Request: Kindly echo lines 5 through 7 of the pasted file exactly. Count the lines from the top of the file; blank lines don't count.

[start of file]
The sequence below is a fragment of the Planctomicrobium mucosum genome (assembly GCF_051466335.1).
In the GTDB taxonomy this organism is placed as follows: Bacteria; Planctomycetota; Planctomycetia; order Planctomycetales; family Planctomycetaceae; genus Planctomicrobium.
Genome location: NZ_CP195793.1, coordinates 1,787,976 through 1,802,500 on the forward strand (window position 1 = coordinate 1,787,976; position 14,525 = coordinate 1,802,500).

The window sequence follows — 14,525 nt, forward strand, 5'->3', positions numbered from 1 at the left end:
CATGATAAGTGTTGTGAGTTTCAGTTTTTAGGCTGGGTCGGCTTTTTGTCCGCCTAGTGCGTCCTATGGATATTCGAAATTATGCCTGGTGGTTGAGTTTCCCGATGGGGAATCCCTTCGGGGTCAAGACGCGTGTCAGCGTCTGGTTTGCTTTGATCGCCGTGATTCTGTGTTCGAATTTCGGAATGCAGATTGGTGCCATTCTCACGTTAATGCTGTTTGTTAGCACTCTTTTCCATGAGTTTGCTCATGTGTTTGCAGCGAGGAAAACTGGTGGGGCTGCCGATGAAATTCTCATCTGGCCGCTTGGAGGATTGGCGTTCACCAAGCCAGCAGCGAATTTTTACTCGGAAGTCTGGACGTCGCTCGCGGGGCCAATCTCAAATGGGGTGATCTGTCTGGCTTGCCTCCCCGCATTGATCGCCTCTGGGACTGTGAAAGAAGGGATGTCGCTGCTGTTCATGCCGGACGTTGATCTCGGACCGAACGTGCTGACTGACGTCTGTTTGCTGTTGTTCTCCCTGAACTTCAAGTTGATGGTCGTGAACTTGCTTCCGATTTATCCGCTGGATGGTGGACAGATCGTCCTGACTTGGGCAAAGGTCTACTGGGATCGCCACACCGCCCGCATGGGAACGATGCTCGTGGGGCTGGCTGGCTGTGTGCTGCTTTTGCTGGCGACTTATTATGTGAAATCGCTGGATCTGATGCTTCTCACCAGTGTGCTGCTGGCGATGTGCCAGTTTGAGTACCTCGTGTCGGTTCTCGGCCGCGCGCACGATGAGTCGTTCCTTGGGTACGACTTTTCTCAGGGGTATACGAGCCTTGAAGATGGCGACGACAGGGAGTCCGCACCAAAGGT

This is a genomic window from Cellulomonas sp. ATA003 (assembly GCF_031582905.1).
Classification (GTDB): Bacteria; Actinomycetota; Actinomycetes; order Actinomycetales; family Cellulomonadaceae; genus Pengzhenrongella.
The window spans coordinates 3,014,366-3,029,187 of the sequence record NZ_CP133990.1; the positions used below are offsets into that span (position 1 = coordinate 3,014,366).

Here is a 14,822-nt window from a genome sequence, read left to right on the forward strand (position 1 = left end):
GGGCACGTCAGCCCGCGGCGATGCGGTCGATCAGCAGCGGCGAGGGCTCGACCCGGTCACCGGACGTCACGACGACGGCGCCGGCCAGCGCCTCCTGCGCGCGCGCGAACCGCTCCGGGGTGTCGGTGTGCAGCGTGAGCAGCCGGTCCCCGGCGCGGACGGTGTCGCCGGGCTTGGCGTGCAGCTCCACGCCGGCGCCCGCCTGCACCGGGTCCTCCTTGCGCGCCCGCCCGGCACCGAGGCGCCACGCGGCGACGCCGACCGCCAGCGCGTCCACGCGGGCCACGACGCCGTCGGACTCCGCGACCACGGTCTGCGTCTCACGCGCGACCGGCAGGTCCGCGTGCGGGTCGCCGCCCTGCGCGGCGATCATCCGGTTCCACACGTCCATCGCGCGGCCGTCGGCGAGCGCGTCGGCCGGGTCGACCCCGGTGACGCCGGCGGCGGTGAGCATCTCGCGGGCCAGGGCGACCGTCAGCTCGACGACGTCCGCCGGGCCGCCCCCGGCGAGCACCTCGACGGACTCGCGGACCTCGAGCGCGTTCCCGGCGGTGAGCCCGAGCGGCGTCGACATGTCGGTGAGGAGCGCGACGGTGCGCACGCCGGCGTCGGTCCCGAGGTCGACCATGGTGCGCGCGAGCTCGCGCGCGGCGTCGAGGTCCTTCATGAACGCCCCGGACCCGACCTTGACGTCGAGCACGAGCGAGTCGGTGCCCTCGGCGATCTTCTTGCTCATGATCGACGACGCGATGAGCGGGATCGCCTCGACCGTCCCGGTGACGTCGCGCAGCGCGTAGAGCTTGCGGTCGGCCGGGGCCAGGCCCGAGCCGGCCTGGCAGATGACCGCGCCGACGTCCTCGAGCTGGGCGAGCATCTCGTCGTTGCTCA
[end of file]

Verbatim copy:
CATGATAAGTGTTGTGAGTTTCAGTTTTTAGGCTGGGTCGGCTTTTTGTCCGCCTAGTGCGTCCTATGGATATTCGAAATTATGCCTGGTGGTTGAGTTTCCCGATGGGGAATCCCTTCGGGGTCAAGACGCGTGTCAGCGTCTGGTTTGCTTTGATCGCCGTGATTCTGTGTTCGAATTTCGGAATGCAGATTGGTGCCATTCTCACGTTAATGCTGTTTGTTAGCACTCTTTTCCATGAGTTTGCTCATGTGTTTGCAGCGAGGAAAACTGGTGGGGCTGCCGATGAAATTCTCATCTGGCCGCTTGGAGGATTGGCGTTCACCAAGCCAGCAGCGAATTTTTACTCGGAAGTCTGGACGTCGCTCGCGGGGCCAATCTCAAATGGGGTGATCTGTCTGGCTTGCCTCCCCGCATTGATCGCCTCTGGGACTGTGAAAGAAGGGATGTCGCTGCTGTTCATGCCGGACGTTGATCTCGGACCGAACGTGCTGACTGACGTCTGTTTGCTGTTGTTCTCCCTGAACTTCAAGTTGATGGTCGTGAACTTGCTTCCGATTTATCCGCTGGATGGTGGACAGATCGTCCTGACTTGGGCAAAGGTCTACTGGGATCGCCACACCGCCCGCATGGGAACGATGCTCGTGGGGCTGGCTGGCTGTGTGCTGCTTTTGCTGGCGACTTATTATGTGAAATCGCTGGATCTGATGCTTCTCACCAGTGTGCTGCTGGCGATGTGCCAGTTTGAGTACCTCGTGTCGGTTCTCGGCCGCGCGCACGATGAGTCGTTCCTTGGGTACGACTTTTCTCAGGGGTATACGAGCCTTGAAGATGGCGACGACAGGGAGTCCGCACCAAAGGT

This is a genomic window from Cellulomonas sp. ATA003 (assembly GCF_031582905.1).
Classification (GTDB): Bacteria; Actinomycetota; Actinomycetes; order Actinomycetales; family Cellulomonadaceae; genus Pengzhenrongella.